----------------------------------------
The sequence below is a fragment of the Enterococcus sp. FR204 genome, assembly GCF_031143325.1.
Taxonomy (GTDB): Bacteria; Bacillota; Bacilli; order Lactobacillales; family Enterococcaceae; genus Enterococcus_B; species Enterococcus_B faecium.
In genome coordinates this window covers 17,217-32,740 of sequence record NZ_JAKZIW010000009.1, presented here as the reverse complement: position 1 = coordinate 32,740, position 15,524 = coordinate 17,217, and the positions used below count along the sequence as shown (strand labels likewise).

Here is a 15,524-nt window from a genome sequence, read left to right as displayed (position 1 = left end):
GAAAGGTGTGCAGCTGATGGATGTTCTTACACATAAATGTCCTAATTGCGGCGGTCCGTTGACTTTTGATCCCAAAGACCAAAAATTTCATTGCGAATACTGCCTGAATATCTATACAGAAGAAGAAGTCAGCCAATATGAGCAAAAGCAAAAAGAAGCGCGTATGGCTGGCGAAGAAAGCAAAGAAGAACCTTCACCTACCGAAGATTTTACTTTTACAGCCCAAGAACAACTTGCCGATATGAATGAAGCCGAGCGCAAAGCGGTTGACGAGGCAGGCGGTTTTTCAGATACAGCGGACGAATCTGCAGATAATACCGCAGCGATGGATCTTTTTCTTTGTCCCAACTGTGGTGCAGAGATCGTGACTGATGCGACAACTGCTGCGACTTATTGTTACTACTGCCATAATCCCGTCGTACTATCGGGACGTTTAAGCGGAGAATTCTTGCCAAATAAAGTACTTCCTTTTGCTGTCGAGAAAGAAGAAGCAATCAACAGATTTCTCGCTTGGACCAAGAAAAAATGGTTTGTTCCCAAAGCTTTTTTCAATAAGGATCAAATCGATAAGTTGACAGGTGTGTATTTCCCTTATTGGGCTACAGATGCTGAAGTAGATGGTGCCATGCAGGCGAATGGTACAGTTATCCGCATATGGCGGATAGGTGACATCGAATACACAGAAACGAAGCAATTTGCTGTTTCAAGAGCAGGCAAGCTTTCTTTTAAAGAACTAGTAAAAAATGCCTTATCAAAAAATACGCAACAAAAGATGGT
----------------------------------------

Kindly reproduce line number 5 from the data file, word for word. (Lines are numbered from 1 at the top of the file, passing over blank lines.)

GAAAGGTGTGCAGCTGATGGATGTTCTTACACATAAATGTCCTAATTGCGGCGGTCCGTTGACTTTTGATCCCAAAGACCAAAAATTTCATTGCGAATACTGCCTGAATATCTATACAGAAGAAGAAGTCAGCCAATATGAGCAAAAGCAAAAAGAAGCGCGTATGGCTGGCGAAGAAAGCAAAGAAGAACCTTCACCTACCGAAGATTTTACTTTTACAGCCCAAGAACAACTTGCCGATATGAATGAAGCCGAGCGCAAAGCGGTTGACGAGGCAGGCGGTTTTTCAGATACAGCGGACGAATCTGCAGATAATACCGCAGCGATGGATCTTTTTCTTTGTCCCAACTGTGGTGCAGAGATCGTGACTGATGCGACAACTGCTGCGACTTATTGTTACTACTGCCATAATCCCGTCGTACTATCGGGACGTTTAAGCGGAGAATTCTTGCCAAATAAAGTACTTCCTTTTGCTGTCGAGAAAGAAGAAGCAATCAACAGATTTCTCGCTTGGACCAAGAAAAAATGGTTTGTTCCCAAAGCTTTTTTCAATAAGGATCAAATCGATAAGTTGACAGGTGTGTATTTCCCTTATTGGGCTACAGATGCTGAAGTAGATGGTGCCATGCAGGCGAATGGTACAGTTATCCGCATATGGCGGATAGGTGACATCGAATACACAGAAACGAAGCAATTTGCTGTTTCAAGAGCAGGCAAGCTTTCTTTTAAAGAACTAGTAAAAAATGCCTTATCAAAAAATACGCAACAAAAGATGGT